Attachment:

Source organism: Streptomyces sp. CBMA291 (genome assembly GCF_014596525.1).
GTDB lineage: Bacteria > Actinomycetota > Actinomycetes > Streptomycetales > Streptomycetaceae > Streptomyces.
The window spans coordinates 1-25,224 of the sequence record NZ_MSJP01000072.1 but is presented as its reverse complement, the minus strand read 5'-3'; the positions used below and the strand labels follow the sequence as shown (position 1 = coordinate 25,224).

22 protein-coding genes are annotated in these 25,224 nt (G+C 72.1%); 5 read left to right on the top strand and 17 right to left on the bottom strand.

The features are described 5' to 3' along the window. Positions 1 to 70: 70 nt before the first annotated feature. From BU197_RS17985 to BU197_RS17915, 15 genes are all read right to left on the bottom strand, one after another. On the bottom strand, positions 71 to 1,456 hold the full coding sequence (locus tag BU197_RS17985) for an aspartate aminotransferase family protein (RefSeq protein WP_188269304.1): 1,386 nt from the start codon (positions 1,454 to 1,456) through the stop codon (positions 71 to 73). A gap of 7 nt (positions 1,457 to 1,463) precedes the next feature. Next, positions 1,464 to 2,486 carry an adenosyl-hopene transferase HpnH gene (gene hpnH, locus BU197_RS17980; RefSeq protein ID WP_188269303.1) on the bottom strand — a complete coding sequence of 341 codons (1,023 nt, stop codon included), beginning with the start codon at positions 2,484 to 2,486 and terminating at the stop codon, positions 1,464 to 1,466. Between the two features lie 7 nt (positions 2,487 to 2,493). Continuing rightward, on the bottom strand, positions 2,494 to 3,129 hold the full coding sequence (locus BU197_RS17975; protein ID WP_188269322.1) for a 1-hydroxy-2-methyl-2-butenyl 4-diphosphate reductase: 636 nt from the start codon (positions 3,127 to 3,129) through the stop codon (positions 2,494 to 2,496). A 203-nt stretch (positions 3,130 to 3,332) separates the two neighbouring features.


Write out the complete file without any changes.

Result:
Source organism: Streptomyces sp. CBMA291 (genome assembly GCF_014596525.1).
GTDB lineage: Bacteria > Actinomycetota > Actinomycetes > Streptomycetales > Streptomycetaceae > Streptomyces.
The window spans coordinates 1-25,224 of the sequence record NZ_MSJP01000072.1 but is presented as its reverse complement, the minus strand read 5'-3'; the positions used below and the strand labels follow the sequence as shown (position 1 = coordinate 25,224).

22 protein-coding genes are annotated in these 25,224 nt (G+C 72.1%); 5 read left to right on the top strand and 17 right to left on the bottom strand.

The features are described 5' to 3' along the window. Positions 1 to 70: 70 nt before the first annotated feature. From BU197_RS17985 to BU197_RS17915, 15 genes are all read right to left on the bottom strand, one after another. On the bottom strand, positions 71 to 1,456 hold the full coding sequence (locus tag BU197_RS17985) for an aspartate aminotransferase family protein (RefSeq protein WP_188269304.1): 1,386 nt from the start codon (positions 1,454 to 1,456) through the stop codon (positions 71 to 73). A gap of 7 nt (positions 1,457 to 1,463) precedes the next feature. Next, positions 1,464 to 2,486 carry an adenosyl-hopene transferase HpnH gene (gene hpnH, locus BU197_RS17980; RefSeq protein ID WP_188269303.1) on the bottom strand — a complete coding sequence of 341 codons (1,023 nt, stop codon included), beginning with the start codon at positions 2,484 to 2,486 and terminating at the stop codon, positions 1,464 to 1,466. Between the two features lie 7 nt (positions 2,487 to 2,493). Continuing rightward, on the bottom strand, positions 2,494 to 3,129 hold the full coding sequence (locus BU197_RS17975; protein ID WP_188269322.1) for a 1-hydroxy-2-methyl-2-butenyl 4-diphosphate reductase: 636 nt from the start codon (positions 3,127 to 3,129) through the stop codon (positions 2,494 to 2,496). A 203-nt stretch (positions 3,130 to 3,332) separates the two neighbouring features.